Session for Nico, 1974.
Session for Gary Wright, 1977.
Member of the Climax Blues Band, 1965-71.
Session for Tom Rapp, 1972; Doug Kershaw, 1972, 1974.
Member of the Brooklyn Bridge.
Flute, organ, percussion, saxaphone, vocals.
Member of Traffic, 1967-69; Ginger Baker's Air Force, 1970-71.
Sessions for Fat Mattress, 1969; Sky, 1970; Jim Capaldi, 1971; Free Creek, 1973;
Jimi Hendrix, 1970; Crawler, 1977.
Session for Uriah Heep, 1970.
Session for Jan and Dean, 1963.
Member of Quiver, until 1975.
Member of Creation; The Jeff Beck Group; The Faces, 1970-73; The Rolling Stones,
Sessions for Rod Stewart, 1970-76; Long John Baldry, 1971; Alvin Lee, 1973; Rainbow
Concert, 1973; George Harrison, 1974; Bill Wyman, 1976; Rick Danko, 1977.
Banjo, guitar, sitar, vocals.
Member of the Move; Electric Light Orchestra, until 1974; Wizzard.
Member of Honk.
Bass, guitar, piano, vocals.
Member of the Bay City Rollers.
Session for Nico, 1974.
Member of the Seekers, 1965-67.
Co-author of "Red Rubber Ball" with Paul Simon.
Member of Spiders From Hars, 1976.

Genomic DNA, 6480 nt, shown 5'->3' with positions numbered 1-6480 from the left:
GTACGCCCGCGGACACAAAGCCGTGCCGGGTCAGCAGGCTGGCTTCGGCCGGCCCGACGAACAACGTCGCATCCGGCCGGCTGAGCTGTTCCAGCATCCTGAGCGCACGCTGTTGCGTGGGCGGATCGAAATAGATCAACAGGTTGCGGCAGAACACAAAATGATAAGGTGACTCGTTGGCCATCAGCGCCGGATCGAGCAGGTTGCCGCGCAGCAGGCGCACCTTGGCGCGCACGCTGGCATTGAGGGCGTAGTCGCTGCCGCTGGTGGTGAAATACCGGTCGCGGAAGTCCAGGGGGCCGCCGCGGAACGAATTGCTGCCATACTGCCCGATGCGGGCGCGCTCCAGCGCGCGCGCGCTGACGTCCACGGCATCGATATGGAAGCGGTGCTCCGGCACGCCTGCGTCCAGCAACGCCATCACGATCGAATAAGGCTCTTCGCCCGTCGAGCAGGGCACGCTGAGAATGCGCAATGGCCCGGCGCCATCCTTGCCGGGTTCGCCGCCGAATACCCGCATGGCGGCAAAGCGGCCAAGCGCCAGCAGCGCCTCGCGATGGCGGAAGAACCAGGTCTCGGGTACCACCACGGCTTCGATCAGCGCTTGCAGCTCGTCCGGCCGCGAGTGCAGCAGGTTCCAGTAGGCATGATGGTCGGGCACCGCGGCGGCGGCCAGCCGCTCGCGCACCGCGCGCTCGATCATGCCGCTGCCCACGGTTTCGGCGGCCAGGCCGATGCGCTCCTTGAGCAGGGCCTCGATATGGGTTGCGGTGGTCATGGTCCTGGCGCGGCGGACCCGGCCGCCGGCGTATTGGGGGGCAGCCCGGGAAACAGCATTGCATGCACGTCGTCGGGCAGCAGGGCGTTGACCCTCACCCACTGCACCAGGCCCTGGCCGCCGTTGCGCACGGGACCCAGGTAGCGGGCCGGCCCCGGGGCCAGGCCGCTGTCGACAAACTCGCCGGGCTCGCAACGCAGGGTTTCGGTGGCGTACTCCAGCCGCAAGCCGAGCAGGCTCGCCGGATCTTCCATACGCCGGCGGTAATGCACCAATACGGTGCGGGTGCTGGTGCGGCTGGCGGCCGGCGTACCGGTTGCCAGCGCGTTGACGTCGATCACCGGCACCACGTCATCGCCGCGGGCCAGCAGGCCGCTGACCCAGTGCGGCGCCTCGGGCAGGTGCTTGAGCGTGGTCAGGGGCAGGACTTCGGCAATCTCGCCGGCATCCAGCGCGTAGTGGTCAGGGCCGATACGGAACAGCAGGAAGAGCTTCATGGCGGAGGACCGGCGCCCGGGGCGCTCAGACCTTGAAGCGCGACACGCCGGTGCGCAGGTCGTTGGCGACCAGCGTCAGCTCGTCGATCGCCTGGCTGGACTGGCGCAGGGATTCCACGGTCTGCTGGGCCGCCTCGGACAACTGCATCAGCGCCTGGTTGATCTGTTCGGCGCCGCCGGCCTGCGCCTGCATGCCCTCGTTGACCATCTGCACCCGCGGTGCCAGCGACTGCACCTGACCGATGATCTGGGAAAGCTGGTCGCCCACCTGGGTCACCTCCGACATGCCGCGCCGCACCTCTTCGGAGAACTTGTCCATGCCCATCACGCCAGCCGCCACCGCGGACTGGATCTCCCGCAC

Session for Jackie de Shannon, 1972; J.J. Cale, 1972; Bob Seger, 1974.
Member of the Barry Goldberg Reunion; Buddy Miles Express.
Member of the Congregation.
Sessions for Henry Gross, 1973; Free Creek, 1973.
Member of the United States of America, 1968.
It was planned as a three day music and arts festival but it became a right of
passage for a generation of American youth disillusioned with their country. A good
turn-out had been expected for the weekend of 16th to 18th August 1969 but organisers
could never anticipated what happened.
Hundreds of thousands of fans assumed that as Bob Dylan had a house in the area
(and had recorded the basement tapes nearby), he was likely to turn up.
They started arriving a week before the event began and built in such numbers that
the roads for miles around were blocked. Bands could only get to the site by
helicopter and a state of emergency was declared. The site itself became a quagmire
after days of rain, making movement difficult and performances dangerous. On-site
facilities were totally inadequate. There was insufficient food and the sanitary
facilities were stretched to bursting point.
By the last day, most of the festival goers were on their way home, in search of
food and working toilets, even although the organisers took to airlifting supplies
to the site. So, when Jimi Hendrix took to the stage to play a stunning electric
version of the American national anthem, there were only around 30,000 people left.
By that time the legend had been made. Thanks to a movie and two record sets of the
event, the rest of the world could share in what many would see as a generation's finest
Unfortunately, someone thought it would be a great idea to commemorate the event on its
25th anniversary with Woodstock '94.
Member of Five Dollar Shoes, 1972.
Member of the Electric Light Orchestra since 1973.